The spa During my stay, the spa was not yet finished, but that didn’t stop the spa manager from creating an oasis in a few adjoining guest suites for the time being. I toured the massive 31,300 square foot structure that will be the spa in early 2023, complete with its own pool and 11 treatment rooms. It will be a remarkable space. The massage was sublime – my masseuse included a skin treatment which soothed my sunburn. But the experience that helped me get rid of pent up emotions that I didn’t even know I had to release was the Sound Wave Therapy (which will be offered in the spa pool) by Ana Barreto, a local healer based in Puerto Vallarta, who comes to the resort and conducts a sound experiment that interacts with the water, changing cellular frequencies as you float on your back and trust her expert guidance.
The area 45 minutes from Puerto Vallarta and 25 minutes from the party and surf town of Sayulita is a quiet beach enclave that Susurros del Corazòn now calls home. Punta de Mita, the area where the resort is located, is changing rapidly – and for the good according to my Cuate (what the resort calls the personal concierges who are assigned to each room) Rodolfo Alvarado. Many companies that come here respect and incorporate local and indigenous cultures unlike other popular tourist areas in the country. The rapid development of the region is best seen by the water. I noticed it on my way to the Marietas Islands, a centerpiece of the Pacific view from Susurros, floating in the distance. The chain of uninhabited islands is designated a national park, reminiscent of the Galápagos Islands, not only because of the wildlife and rock formations, but because it is one of the only places in the world where blue-footed boobies were found. (and yellow-footed boobies) are found outside the Ecuadorian islands. The resort has no neighbors and a private, west-facing white-sand beach that allows access to beach chairs until late in the evening (which is a welcome departure from the staff kicking you from your sunbed at 6pm, as the sunset becomes its most colorful), and just the right amount of tide to enjoy a leisurely swim or to try surfing for the first time – the resort offers lessons for anyone aged 5 and over.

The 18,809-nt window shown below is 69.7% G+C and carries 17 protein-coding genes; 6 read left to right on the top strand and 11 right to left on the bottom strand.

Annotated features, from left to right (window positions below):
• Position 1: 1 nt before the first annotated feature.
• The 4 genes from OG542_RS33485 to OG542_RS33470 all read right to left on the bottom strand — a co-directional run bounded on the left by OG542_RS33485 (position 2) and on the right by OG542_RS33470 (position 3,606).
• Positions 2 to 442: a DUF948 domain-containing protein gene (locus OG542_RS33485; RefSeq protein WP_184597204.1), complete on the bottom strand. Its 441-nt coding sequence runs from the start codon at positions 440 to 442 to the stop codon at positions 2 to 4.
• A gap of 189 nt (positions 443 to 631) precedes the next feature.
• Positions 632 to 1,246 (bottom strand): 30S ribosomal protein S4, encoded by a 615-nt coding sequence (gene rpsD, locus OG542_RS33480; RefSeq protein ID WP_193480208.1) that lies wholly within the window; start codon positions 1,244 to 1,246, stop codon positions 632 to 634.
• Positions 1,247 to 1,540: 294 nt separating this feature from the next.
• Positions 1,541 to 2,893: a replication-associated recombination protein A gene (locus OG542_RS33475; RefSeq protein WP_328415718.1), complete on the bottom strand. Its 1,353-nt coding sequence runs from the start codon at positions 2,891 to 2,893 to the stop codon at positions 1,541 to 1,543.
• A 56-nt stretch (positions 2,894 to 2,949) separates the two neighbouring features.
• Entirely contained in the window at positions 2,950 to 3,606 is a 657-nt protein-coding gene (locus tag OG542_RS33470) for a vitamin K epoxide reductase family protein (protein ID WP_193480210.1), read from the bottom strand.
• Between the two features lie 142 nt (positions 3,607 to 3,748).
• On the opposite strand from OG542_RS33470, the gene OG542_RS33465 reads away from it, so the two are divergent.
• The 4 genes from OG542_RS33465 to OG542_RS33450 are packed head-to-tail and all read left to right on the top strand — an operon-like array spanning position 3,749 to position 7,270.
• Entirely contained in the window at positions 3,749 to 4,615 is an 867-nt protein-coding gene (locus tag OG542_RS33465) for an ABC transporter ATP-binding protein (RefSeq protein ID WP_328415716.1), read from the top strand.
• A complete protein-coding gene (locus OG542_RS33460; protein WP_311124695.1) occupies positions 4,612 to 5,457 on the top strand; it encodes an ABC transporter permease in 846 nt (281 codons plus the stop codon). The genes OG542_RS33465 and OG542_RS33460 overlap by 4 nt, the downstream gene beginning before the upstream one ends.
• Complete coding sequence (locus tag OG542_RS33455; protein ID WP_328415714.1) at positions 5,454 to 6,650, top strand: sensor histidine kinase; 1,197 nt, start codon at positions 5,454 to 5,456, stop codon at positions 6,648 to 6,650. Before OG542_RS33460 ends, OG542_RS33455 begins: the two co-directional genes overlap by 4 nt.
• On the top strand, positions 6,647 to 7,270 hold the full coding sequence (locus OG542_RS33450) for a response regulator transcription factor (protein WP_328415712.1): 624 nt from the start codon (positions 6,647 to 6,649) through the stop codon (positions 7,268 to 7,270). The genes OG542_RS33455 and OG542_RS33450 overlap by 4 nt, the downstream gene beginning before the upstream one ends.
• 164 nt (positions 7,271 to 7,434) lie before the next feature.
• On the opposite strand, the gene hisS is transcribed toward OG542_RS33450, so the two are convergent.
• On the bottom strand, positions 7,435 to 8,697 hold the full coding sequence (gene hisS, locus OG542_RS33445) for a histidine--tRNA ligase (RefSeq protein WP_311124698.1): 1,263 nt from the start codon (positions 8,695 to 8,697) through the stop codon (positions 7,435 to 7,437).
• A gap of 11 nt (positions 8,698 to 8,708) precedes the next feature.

The service I was first greeted with the exclamation: “Welcome home!” which I must say gave me white lotus energy, but when I got to know my cuate Roldofo during our welcome visit, who introduced me to many employees by name, from a pool attendant (Pablo) to a housekeeper (Vanessa) , who shared smiles and greetings, I began to understand the sentiment. Fast forward a few days, and I also started to know each and every staff member’s name because people from every department stopped when they saw me and chatted, over and over. We started to feel like the staff were neighbors.
For families There’s the kids’ club located just steps from the family pool, where kids ages 5 to 12 can participate in activities, crafts, and games. There’s also a resident component to this property with villas ranging from two to seven bedrooms that are available for overnight rental for larger families or groups, each with its own kitchens, pools, and courtyards (with barbecues!).
Eco-effort The property and buildings have been designed to retain as much natural habitat as possible intact and nestle the hotel into the natural landscape of mangroves and cliffs without interruption. There is an on-site conservationist who helps with animal protection and responsible relocation. And the property has worked very hard to eliminate all single-use plastics and is completely paperless. Guests will all check in to their room with their 100% digital cuate.
Anything else to mention? As with any resort, it’s too easy to stay on the property. Enjoy car transfers to surrounding towns and curated experiences that give guests insight into the community and destination. It’s also a big push for the resort, so they’ll be happy to see guests interested in learning more about Mexico. But even if you choose to stay on property, learning more about Mexico is a no-brainer, and that’s what makes this resort so special.